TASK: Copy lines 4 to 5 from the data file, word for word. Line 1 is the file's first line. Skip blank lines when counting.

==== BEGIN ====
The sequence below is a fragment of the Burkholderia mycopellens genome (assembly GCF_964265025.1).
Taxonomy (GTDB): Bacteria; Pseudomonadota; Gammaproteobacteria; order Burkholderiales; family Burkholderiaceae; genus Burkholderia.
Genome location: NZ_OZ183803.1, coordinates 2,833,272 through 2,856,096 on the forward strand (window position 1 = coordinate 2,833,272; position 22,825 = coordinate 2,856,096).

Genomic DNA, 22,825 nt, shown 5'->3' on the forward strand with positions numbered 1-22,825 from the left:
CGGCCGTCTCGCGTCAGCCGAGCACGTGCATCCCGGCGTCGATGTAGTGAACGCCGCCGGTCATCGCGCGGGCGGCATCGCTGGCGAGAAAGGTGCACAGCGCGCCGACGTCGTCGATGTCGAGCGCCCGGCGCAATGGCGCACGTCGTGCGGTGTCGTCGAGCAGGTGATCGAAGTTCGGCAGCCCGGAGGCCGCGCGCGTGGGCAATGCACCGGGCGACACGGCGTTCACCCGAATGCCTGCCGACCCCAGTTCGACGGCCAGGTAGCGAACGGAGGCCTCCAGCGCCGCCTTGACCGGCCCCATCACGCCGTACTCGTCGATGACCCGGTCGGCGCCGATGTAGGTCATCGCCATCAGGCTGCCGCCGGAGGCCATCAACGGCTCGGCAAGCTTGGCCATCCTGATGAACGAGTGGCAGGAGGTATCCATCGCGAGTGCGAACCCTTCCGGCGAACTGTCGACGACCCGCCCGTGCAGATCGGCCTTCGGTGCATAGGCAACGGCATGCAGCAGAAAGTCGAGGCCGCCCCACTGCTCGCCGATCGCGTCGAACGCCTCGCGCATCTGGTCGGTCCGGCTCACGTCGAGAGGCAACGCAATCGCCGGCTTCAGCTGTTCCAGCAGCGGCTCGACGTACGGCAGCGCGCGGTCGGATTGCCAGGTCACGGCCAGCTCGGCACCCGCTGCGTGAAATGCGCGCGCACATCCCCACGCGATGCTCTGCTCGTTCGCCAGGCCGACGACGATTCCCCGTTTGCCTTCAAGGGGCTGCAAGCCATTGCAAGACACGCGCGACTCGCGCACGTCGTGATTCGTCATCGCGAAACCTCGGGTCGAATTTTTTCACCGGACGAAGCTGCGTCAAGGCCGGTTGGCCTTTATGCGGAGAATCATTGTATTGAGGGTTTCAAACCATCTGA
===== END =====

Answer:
Genomic DNA, 22,825 nt, shown 5'->3' on the forward strand with positions numbered 1-22,825 from the left:
CGGCCGTCTCGCGTCAGCCGAGCACGTGCATCCCGGCGTCGATGTAGTGAACGCCGCCGGTCATCGCGCGGGCGGCATCGCTGGCGAGAAAGGTGCACAGCGCGCCGACGTCGTCGATGTCGAGCGCCCGGCGCAATGGCGCACGTCGTGCGGTGTCGTCGAGCAGGTGATCGAAGTTCGGCAGCCCGGAGGCCGCGCGCGTGGGCAATGCACCGGGCGACACGGCGTTCACCCGAATGCCTGCCGACCCCAGTTCGACGGCCAGGTAGCGAACGGAGGCCTCCAGCGCCGCCTTGACCGGCCCCATCACGCCGTACTCGTCGATGACCCGGTCGGCGCCGATGTAGGTCATCGCCATCAGGCTGCCGCCGGAGGCCATCAACGGCTCGGCAAGCTTGGCCATCCTGATGAACGAGTGGCAGGAGGTATCCATCGCGAGTGCGAACCCTTCCGGCGAACTGTCGACGACCCGCCCGTGCAGATCGGCCTTCGGTGCATAGGCAACGGCATGCAGCAGAAAGTCGAGGCCGCCCCACTGCTCGCCGATCGCGTCGAACGCCTCGCGCATCTGGTCGGTCCGGCTCACGTCGAGAGGCAACGCAATCGCCGGCTTCAGCTGTTCCAGCAGCGGCTCGACGTACGGCAGCGCGCGGTCGGATTGCCAGGTCACGGCCAGCTCGGCACCCGCTGCGTGAAATGCGCGCGCACATCCCCACGCGATGCTCTGCTCGTTCGCCAGGCCGACGACGATTCCCCGTTTGCCTTCAAGGGGCTGCAAGCCATTGCAAGACACGCGCGACTCGCGCACGTCGTGATTCGTCATCGCGAAACCTCGGGTCGAATTTTTTCACCGGACGAAGCTGCGTCAAGGCCGGTTGGCCTTTATGCGGAGAATCATTGTATTGAGGGTTTCAAACCATCTGA